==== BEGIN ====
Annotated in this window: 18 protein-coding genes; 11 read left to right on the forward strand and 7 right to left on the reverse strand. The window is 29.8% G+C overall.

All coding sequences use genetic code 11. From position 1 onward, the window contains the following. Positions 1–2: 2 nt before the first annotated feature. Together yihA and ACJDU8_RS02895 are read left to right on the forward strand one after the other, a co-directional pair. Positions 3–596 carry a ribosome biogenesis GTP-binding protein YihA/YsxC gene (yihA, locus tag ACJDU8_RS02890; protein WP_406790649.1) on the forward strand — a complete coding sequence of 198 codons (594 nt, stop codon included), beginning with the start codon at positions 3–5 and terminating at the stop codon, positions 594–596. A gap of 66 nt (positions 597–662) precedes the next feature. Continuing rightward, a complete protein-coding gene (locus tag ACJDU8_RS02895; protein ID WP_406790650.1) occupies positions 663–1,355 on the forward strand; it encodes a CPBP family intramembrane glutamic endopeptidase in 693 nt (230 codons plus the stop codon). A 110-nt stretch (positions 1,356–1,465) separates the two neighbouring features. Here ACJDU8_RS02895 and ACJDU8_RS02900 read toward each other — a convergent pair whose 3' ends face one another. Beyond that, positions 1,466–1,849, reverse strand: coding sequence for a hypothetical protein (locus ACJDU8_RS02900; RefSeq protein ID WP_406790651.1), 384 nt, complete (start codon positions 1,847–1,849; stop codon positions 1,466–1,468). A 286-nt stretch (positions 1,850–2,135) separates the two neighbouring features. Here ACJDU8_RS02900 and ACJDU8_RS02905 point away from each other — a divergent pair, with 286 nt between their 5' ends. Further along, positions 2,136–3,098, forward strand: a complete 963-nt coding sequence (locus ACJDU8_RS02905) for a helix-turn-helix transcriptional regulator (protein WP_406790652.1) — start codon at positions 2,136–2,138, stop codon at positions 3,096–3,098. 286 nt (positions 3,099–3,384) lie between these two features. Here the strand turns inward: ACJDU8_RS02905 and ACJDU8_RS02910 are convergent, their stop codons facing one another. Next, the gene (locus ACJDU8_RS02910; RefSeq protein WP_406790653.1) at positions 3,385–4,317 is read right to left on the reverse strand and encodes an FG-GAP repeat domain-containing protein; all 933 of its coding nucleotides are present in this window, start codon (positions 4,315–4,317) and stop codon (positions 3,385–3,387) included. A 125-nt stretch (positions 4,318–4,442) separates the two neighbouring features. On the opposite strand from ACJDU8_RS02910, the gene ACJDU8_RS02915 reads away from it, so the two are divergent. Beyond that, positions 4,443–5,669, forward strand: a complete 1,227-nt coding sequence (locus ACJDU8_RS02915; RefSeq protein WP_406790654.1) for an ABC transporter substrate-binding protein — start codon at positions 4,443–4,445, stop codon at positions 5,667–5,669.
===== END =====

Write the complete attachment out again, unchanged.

Annotated in this window: 18 protein-coding genes; 11 read left to right on the forward strand and 7 right to left on the reverse strand. The window is 29.8% G+C overall.

All coding sequences use genetic code 11. From position 1 onward, the window contains the following. Positions 1–2: 2 nt before the first annotated feature. Together yihA and ACJDU8_RS02895 are read left to right on the forward strand one after the other, a co-directional pair. Positions 3–596 carry a ribosome biogenesis GTP-binding protein YihA/YsxC gene (yihA, locus tag ACJDU8_RS02890; protein WP_406790649.1) on the forward strand — a complete coding sequence of 198 codons (594 nt, stop codon included), beginning with the start codon at positions 3–5 and terminating at the stop codon, positions 594–596. A gap of 66 nt (positions 597–662) precedes the next feature. Continuing rightward, a complete protein-coding gene (locus tag ACJDU8_RS02895; protein ID WP_406790650.1) occupies positions 663–1,355 on the forward strand; it encodes a CPBP family intramembrane glutamic endopeptidase in 693 nt (230 codons plus the stop codon). A 110-nt stretch (positions 1,356–1,465) separates the two neighbouring features. Here ACJDU8_RS02895 and ACJDU8_RS02900 read toward each other — a convergent pair whose 3' ends face one another. Beyond that, positions 1,466–1,849, reverse strand: coding sequence for a hypothetical protein (locus ACJDU8_RS02900; RefSeq protein ID WP_406790651.1), 384 nt, complete (start codon positions 1,847–1,849; stop codon positions 1,466–1,468). A 286-nt stretch (positions 1,850–2,135) separates the two neighbouring features. Here ACJDU8_RS02900 and ACJDU8_RS02905 point away from each other — a divergent pair, with 286 nt between their 5' ends. Further along, positions 2,136–3,098, forward strand: a complete 963-nt coding sequence (locus ACJDU8_RS02905) for a helix-turn-helix transcriptional regulator (protein WP_406790652.1) — start codon at positions 2,136–2,138, stop codon at positions 3,096–3,098. 286 nt (positions 3,099–3,384) lie between these two features. Here the strand turns inward: ACJDU8_RS02905 and ACJDU8_RS02910 are convergent, their stop codons facing one another. Next, the gene (locus ACJDU8_RS02910; RefSeq protein WP_406790653.1) at positions 3,385–4,317 is read right to left on the reverse strand and encodes an FG-GAP repeat domain-containing protein; all 933 of its coding nucleotides are present in this window, start codon (positions 4,315–4,317) and stop codon (positions 3,385–3,387) included. A 125-nt stretch (positions 4,318–4,442) separates the two neighbouring features. On the opposite strand from ACJDU8_RS02910, the gene ACJDU8_RS02915 reads away from it, so the two are divergent. Beyond that, positions 4,443–5,669, forward strand: a complete 1,227-nt coding sequence (locus ACJDU8_RS02915; RefSeq protein WP_406790654.1) for an ABC transporter substrate-binding protein — start codon at positions 4,443–4,445, stop codon at positions 5,667–5,669.